8/21/17

"There is much to admire in the Tesla story but there is one aspect of the story that I find puzzling, and if I were an equity investor, troubling. It is the way in which Tesla has chosen to, and continues to, finance itself. Over the last decade, as Tesla has grown, it has needed substantial capital to finance its growth. That is neither surprising nor unexpected, since cash burn is part of the pathway to glory for companies like Tesla. However, Tesla has chosen to fund its growth with large debt issues, and burn cash"

FCFF predicted negative for the next 6 years.

Reading the new valuation update about Tesla of the professor Damodaran: your thoughts?

This is the link: http://aswathdamodaran.blogspot.it/2017/08/a-tesla...(Musings+on+Markets)

This is the valuation statement of the prof:

Honestly I can only echo what the prof said.

Comments (50)

8/13/17

They're clearly expecting major cash flows in the future to cover all this, and I think they may be right if they can really get other companies to buy batteries from them. If the industry keeps up the way it is, the demand for the batteries they build is going to skyrocket, and manufacturers would certainly rather buy them ready-made from the leader in the field than figure it out themselves, then build their own giant factory.

In addition, the passenger car market is just the start for them, and hasn't even hit full swing. Once the model 3 starts to sell in volume, that will help. They also have yet another model coming. And they look poised to make a big entry into the trucking market.

Finally, they've made big moves towards electrifying the home, and I think this has potential as well. Solar tech is getting better and better all the time, and they seem to be taking advantage of this. I think having the ability to generate most or all of your electricity usage without relying on the power grid (which is in dismal shape in many places) is going to be a big deal in the near future. In addition, their home battery negates fears about reliability.

So far, everything is going according to plan for them, as far as I can tell.

"When you stop striving for perfection, you might as well be dead."

Financial Modeling

8/14/17

Interesting point. But as investor honestly I would doubt, a company that burn that quantity of cash could face with problems asap. Good ideas can change the world, btw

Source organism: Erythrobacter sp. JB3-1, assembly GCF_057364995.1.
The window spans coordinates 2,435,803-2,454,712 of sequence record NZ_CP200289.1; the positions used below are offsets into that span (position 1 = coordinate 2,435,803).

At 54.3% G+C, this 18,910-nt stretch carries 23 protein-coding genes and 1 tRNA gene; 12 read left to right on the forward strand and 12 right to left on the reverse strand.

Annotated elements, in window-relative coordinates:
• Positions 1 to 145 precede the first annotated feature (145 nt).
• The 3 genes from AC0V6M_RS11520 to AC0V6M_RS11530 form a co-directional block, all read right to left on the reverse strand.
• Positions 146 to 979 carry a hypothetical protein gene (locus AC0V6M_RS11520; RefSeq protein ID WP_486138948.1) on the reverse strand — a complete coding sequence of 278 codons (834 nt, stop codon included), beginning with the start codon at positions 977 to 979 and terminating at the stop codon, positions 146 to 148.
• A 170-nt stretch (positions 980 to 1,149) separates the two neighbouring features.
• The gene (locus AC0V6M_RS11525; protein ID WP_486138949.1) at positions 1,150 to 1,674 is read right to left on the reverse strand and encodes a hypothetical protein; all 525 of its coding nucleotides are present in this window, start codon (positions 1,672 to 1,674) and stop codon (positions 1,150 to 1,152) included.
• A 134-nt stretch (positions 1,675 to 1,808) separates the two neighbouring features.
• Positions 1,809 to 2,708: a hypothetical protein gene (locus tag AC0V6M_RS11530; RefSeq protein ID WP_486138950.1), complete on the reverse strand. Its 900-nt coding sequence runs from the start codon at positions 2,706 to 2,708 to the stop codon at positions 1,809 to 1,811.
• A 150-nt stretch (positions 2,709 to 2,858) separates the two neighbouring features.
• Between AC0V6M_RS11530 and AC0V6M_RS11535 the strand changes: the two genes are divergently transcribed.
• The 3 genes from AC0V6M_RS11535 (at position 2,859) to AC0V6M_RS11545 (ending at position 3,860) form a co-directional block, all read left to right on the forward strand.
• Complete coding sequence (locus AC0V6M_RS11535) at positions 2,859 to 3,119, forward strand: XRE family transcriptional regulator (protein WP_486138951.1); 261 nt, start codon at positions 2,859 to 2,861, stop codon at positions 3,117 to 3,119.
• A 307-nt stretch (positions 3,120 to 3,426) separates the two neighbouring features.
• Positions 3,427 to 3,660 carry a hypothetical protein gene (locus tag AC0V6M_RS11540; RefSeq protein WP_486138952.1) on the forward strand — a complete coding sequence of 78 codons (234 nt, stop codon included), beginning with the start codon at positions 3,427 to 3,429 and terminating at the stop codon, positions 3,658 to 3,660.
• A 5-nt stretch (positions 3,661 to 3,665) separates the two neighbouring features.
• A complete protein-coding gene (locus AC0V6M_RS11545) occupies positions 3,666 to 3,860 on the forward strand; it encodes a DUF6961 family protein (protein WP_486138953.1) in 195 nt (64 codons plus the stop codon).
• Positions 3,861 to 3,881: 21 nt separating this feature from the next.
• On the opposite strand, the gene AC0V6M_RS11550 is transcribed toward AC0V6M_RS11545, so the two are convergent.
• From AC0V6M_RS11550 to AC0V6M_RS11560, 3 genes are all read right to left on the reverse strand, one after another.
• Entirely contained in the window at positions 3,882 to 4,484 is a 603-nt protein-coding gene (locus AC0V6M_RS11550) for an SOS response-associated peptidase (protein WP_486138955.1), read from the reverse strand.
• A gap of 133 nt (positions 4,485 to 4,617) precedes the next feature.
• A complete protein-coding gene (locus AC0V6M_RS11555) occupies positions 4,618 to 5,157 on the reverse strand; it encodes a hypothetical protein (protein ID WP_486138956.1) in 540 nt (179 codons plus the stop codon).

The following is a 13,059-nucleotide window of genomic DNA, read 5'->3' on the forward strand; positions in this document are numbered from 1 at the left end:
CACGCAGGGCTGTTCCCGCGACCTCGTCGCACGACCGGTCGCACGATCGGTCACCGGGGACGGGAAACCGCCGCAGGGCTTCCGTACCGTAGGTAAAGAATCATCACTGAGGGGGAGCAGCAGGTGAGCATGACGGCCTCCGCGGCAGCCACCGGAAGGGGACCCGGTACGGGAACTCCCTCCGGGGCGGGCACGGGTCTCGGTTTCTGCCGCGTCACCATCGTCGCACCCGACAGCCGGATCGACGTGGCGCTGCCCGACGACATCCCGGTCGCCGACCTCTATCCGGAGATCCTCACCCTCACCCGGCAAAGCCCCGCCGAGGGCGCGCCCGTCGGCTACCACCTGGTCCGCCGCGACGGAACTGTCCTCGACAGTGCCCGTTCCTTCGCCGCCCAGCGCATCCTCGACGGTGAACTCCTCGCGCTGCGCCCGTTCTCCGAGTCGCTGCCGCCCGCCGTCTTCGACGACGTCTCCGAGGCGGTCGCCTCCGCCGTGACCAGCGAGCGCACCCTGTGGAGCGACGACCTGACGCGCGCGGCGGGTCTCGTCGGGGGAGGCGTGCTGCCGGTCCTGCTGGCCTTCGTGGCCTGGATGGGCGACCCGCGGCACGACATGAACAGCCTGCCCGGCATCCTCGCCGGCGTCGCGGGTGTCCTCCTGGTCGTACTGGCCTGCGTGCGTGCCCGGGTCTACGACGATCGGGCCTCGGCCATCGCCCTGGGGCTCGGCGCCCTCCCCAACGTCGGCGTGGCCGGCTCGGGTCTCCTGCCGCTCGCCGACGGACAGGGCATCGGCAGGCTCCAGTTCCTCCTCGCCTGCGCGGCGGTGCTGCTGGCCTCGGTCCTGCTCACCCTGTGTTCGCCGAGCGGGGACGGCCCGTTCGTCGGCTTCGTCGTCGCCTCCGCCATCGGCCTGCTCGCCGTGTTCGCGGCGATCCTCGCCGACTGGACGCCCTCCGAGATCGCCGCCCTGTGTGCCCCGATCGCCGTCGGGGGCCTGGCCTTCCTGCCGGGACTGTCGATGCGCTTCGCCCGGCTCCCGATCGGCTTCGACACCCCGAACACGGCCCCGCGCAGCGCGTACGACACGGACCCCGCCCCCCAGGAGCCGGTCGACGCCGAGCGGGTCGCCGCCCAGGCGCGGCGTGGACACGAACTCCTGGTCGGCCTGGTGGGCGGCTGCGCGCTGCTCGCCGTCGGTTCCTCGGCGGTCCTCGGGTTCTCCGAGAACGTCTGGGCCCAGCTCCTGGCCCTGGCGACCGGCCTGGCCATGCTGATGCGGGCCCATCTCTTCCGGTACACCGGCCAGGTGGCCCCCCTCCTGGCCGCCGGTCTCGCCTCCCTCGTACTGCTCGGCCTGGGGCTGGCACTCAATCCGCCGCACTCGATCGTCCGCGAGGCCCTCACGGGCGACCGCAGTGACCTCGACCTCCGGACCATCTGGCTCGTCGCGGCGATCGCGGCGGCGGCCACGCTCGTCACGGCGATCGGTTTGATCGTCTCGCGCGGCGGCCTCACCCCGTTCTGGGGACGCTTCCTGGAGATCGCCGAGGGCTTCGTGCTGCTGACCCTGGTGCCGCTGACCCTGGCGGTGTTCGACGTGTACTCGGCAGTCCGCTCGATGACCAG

Nicest haircut than Bateman

8/19/17

To be sure their burn rate is concerning....the Model 3 will, I think, be a major make-or-break factor, but they seem to have far more orders than they can even handle at this point, which may or may not be a good thing.

I'd say they are very similar to Amazon in that the company is always playing catchup to its share price.

"When you stop striving for perfection, you might as well be dead."

8/22/17

TBH -Tesla only has the first mover advantage. Once other big competitors flood the market, Tesla is not going to survive because of their manufacturing is so poor compared to well established auto-maker. automotive supplier market is another issue Tesla is going to deal with. Electric cars are very easy to build. Easier than gasoline combustion engine. Even the Chinese know how to build electric cars! Yet Chinese can not design their own gasoline engine. Only reason big automakers are not seriously in the game is because of the infrastructure needed to layout through out the city for charging stations.

8/14/17

Damodaran is brilliant, you're on the right path by reading him.

as far as Tesla goes, if Musk's operations and production can match his ego and promises to the marketplace, the company will win. however, if they make missteps, capital will dry up for them and they will shrink (probably not fail, just shrink). it's a wonderful concept but I wonder how long capital will be available to them at this burn rate without a history of efficient operations.

"The four most dangerous words in investing are: 'this time it's different.'" - Sir John Templeton